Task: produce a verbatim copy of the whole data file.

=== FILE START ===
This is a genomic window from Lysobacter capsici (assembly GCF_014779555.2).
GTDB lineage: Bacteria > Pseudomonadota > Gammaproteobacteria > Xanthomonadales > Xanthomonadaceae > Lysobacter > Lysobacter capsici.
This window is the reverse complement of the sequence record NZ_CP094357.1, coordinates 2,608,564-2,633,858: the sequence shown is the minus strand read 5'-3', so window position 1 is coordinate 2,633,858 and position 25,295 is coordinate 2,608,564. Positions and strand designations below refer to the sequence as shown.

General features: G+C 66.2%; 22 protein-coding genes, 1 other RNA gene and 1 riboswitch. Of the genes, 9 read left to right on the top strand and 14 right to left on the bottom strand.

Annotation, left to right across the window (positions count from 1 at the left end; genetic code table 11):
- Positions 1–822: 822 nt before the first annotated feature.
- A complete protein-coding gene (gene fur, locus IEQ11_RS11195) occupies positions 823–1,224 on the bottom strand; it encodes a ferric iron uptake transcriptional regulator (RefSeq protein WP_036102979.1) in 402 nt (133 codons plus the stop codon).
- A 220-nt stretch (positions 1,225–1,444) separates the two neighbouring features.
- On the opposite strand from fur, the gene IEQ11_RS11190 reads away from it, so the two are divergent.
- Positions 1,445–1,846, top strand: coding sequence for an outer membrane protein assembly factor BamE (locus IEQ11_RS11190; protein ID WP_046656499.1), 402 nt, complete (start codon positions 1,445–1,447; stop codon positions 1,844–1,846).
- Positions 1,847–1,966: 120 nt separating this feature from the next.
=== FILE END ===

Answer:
This is a genomic window from Lysobacter capsici (assembly GCF_014779555.2).
GTDB lineage: Bacteria > Pseudomonadota > Gammaproteobacteria > Xanthomonadales > Xanthomonadaceae > Lysobacter > Lysobacter capsici.
This window is the reverse complement of the sequence record NZ_CP094357.1, coordinates 2,608,564-2,633,858: the sequence shown is the minus strand read 5'-3', so window position 1 is coordinate 2,633,858 and position 25,295 is coordinate 2,608,564. Positions and strand designations below refer to the sequence as shown.

General features: G+C 66.2%; 22 protein-coding genes, 1 other RNA gene and 1 riboswitch. Of the genes, 9 read left to right on the top strand and 14 right to left on the bottom strand.

Annotation, left to right across the window (positions count from 1 at the left end; genetic code table 11):
- Positions 1–822: 822 nt before the first annotated feature.
- A complete protein-coding gene (gene fur, locus IEQ11_RS11195) occupies positions 823–1,224 on the bottom strand; it encodes a ferric iron uptake transcriptional regulator (RefSeq protein WP_036102979.1) in 402 nt (133 codons plus the stop codon).
- A 220-nt stretch (positions 1,225–1,444) separates the two neighbouring features.
- On the opposite strand from fur, the gene IEQ11_RS11190 reads away from it, so the two are divergent.
- Positions 1,445–1,846, top strand: coding sequence for an outer membrane protein assembly factor BamE (locus IEQ11_RS11190; protein ID WP_046656499.1), 402 nt, complete (start codon positions 1,445–1,447; stop codon positions 1,844–1,846).
- Positions 1,847–1,966: 120 nt separating this feature from the next.